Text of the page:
A Dependable Guide when Maintaining Metal Buildings

Metal buildings require little maintenance but this does not mean they don’t need some TLC. They need to be inspected, cleaned, repaired, or replaced. This makes it essential to establish a maintenance schedule and policy to take the right steps.

Frequency of Maintenance

When determining how often you should maintain your metal building, you must consider factors such as the particular maintenance task, building age and condition, as well as environmental influences. Some maintenance tasks occur on various schedules while others don’t have to be done. The majority of them are carried out two times every year. When it comes to building maintenance, the most common task is an inspection. A great schedule includes inspecting the building early spring to spot issues caused by the winter.

Ensuring Maintenance Safety

When maintaining a building, it is important to be aware of safety regulations to avoid injuries and fatalities as well as significant fines. Protective equipment must be used. Maintenance crews should not walk on wet roof panels. Also, they should not sit, walk, or step on ridge caps, ridges, gutters, and hips. A company that offers metal building repair services may also include maintenance in their list of services.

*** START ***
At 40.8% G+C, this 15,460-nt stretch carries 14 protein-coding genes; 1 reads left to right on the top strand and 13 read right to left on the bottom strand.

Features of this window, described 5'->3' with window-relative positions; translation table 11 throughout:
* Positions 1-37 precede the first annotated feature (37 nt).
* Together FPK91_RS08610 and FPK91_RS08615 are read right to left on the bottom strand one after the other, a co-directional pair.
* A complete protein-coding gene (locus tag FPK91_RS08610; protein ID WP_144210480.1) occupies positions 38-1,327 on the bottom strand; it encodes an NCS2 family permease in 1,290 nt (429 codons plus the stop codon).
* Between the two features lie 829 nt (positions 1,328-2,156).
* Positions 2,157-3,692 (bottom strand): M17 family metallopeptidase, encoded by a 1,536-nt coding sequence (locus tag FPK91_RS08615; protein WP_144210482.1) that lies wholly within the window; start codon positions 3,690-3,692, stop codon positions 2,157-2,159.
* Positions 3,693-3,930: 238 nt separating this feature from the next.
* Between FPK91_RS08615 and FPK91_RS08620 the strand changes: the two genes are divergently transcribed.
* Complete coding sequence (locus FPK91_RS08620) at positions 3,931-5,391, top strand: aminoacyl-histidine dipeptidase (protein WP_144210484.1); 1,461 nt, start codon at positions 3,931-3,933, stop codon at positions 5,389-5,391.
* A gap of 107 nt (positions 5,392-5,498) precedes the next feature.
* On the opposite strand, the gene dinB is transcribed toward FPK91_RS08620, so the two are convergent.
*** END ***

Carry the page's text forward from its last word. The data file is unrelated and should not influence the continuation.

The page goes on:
Building inspections must be done right away after a fire, severe weather, or vandalism. High winds can loosen flashing and blow debris into the roof. Any stripped out fasteners must be replaced immediately. Also, after heavy foot traffic, punctures and scratches must be checked.

What to Spot During Routine Building Maintenance

When inspecting buildings routinely, certain areas must be checked. Maintenance professionals will be looking for the following:

  • Dirt. Your walls can get dirty after a heavy rainfall and if your gutter is clogged.  Also, the panels can get dirty because of some soils.
  • Fasteners. Expect the paint to wear away on fastener heads. This means that you can easily spot loose fasteners. Rust development, rusty panels, and bleeding rust must be also checked.

  • Ground materials. These include ant mounds, grass clippings, dirt, and leaves that rest against the walls. Your ground crew must blow away grass clippings from your building and deal with branches and limbs while working.
  • Roof panels. In case steel panels have come into contact with metals such as graphite, lead, and copper, they can deteriorate rapidly. Metal to metal damage is often caused by lead hats for plumbing vents and condensation from the AC units at the rooftop. Contact a contractor to repair this kind of building damage.

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